For the first time in 2024, and nineteenth time overall, the United States has sought Mexico’s review under the USMCA’s Rapid Response Labor Mechanism.
WASHINGTON – United States Trade Representative Katherine Tai announced today that the United States has asked Mexico to review whether workers at the Atento Servicios, S.A. de C.V. facilities in the city of Pachuca, state of Hidalgo, are being denied the right to freedom of association and collective bargaining. Both Atento locations in Pachuca offer call center services to BBVA Mexico, a subsidiary of BBVA Group. The request marks the nineteenth time the United States has formally invoked the Rapid Response Labor Mechanism (RRM) in the United States-Mexico-Canada Agreement (USMCA) and the first time the United States has done so in the telecommunications sector.
“The USMCA ensures that workers can freely select the union of their choice without compromising their job positions or work conditions,” said Ambassador Katherine Tai. “The United States maintains its ongoing commitment to using the RRM to support workers and to ensure that their rights of organizing and joining their preferred union are recognized and protected. We look forward to working closely with the Government of Mexico to resolve concerns that are present in this matter.”
“The U.S. government’s investigation revealed egregious employer conduct at the Hidalgo facility. This conduct constituted retaliation against workers for their union activities and interference with union organizing. This is unacceptable. The Mexican labor law reform and the USMCA Rapid Response Mechanism were designed to address just this sort of violation,” said Deputy Undersecretary for International Affairs Thea Lee. “We look forward to working closely with the Government of Mexico to find solutions to these issues in this strategic sector.”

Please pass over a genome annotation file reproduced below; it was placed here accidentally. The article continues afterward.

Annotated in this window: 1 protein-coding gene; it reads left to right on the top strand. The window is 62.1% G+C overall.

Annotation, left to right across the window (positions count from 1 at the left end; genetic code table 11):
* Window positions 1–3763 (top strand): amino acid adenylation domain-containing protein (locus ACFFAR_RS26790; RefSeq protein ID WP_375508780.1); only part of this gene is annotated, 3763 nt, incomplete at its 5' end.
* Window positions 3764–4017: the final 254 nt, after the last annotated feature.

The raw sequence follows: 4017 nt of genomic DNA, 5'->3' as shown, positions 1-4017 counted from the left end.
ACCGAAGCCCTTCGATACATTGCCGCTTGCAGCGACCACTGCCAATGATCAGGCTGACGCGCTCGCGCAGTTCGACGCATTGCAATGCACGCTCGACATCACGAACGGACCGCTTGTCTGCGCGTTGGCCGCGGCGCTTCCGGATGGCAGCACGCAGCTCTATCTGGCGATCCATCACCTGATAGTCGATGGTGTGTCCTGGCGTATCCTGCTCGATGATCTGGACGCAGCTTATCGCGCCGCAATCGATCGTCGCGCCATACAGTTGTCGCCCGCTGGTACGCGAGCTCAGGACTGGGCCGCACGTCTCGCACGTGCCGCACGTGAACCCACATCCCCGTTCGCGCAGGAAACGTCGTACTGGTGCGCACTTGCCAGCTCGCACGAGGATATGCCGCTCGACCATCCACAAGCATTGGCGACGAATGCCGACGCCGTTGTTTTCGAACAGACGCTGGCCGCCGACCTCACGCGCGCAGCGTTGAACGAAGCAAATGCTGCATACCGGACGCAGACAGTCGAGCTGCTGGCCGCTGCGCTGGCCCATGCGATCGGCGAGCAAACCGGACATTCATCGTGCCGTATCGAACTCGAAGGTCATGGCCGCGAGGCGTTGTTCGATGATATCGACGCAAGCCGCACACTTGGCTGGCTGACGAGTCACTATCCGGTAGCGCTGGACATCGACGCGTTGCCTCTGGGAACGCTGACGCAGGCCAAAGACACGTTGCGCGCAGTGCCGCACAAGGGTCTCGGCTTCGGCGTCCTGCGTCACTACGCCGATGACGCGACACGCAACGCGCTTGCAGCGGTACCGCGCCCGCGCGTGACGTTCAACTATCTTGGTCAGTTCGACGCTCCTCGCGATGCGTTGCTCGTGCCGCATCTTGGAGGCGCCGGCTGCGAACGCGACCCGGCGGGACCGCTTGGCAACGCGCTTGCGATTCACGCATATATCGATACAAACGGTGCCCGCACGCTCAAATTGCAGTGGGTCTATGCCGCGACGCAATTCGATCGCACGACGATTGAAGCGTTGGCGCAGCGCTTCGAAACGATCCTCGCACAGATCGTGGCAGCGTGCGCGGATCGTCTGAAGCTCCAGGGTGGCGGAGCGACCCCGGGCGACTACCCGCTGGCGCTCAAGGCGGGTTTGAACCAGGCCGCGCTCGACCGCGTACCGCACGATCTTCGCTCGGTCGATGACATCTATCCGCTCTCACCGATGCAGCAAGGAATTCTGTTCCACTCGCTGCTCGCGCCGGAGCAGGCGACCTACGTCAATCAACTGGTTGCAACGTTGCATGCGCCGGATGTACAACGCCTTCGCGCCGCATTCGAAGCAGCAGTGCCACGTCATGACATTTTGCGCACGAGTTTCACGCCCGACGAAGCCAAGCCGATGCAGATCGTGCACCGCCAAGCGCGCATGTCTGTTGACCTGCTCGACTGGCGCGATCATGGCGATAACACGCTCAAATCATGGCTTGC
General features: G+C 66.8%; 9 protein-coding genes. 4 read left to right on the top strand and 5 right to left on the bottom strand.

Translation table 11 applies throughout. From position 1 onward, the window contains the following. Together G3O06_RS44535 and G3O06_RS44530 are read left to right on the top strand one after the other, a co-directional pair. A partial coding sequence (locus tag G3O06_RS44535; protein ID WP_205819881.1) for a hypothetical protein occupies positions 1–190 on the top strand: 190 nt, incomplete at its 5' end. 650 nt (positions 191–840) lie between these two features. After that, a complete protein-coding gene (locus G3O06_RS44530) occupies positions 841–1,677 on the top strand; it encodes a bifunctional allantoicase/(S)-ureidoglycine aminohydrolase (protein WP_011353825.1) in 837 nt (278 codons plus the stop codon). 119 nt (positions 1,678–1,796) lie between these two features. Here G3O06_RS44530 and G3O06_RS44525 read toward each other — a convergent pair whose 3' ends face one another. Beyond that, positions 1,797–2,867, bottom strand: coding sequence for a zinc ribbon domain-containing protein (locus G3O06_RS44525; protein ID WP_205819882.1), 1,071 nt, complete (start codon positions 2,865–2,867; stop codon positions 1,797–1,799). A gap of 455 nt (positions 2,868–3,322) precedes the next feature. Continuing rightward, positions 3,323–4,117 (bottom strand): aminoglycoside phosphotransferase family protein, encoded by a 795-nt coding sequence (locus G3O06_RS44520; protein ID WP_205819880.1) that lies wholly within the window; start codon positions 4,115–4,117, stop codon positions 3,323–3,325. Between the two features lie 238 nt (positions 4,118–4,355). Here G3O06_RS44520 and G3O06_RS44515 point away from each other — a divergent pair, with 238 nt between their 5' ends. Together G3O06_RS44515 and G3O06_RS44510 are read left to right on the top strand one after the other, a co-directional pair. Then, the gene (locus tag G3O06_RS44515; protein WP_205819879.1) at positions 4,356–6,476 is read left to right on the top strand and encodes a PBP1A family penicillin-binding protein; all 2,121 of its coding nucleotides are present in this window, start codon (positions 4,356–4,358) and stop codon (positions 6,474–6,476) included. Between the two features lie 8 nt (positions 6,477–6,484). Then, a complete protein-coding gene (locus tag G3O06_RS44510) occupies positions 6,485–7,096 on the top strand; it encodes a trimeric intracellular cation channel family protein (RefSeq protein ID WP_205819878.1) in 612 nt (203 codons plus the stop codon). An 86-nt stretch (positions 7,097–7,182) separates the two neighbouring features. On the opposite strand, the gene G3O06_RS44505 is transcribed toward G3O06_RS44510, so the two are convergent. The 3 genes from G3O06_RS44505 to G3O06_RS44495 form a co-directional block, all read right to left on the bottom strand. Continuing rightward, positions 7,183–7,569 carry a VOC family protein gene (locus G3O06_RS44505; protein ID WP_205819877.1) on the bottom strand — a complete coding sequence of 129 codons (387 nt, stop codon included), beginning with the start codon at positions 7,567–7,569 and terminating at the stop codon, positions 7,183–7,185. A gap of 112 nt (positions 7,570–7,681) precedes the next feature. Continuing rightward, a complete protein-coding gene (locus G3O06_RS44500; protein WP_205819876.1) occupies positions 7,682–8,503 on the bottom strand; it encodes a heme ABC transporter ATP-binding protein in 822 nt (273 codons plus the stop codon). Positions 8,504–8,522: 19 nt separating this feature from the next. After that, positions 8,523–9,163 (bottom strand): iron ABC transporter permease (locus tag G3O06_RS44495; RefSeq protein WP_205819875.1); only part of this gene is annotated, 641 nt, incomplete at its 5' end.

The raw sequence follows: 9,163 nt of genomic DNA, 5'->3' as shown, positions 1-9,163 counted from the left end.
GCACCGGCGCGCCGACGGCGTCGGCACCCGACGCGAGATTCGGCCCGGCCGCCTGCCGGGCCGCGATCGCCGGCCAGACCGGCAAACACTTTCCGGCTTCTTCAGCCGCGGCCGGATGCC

The United States Trade Representative and the Secretary of Labor co-chair the Interagency Labor Committee for Monitoring and Enforcement (ILC). On December 18, 2023, the ILC received an RRM petition from the Sindicato de Telefonistas de la República Mexicana (STRM). The petition alleged that Atento interfered in union activities and unjustly dismissed workers for supporting STRM and as a retaliatory measure for engaging in organizing efforts. The ILC reviews RRM petitions that it receives, and the accompanying information, within 30 days.
The ILC determined that there is sufficient, credible evidence of a denial of rights enabling the good faith invocation of enforcement mechanisms. As a result, the United States Trade Representative has submitted a request to Mexico that Mexico review whether workers at the Atento Servicios, S.A. de C.V. facilities are being denied the right to freedom of association and collective bargaining. Mexico has ten days to agree to conduct a review and, if it agrees, 45 days from today to complete the review.
A copy of the request for review can be found here.
Information about previous requests can be found here.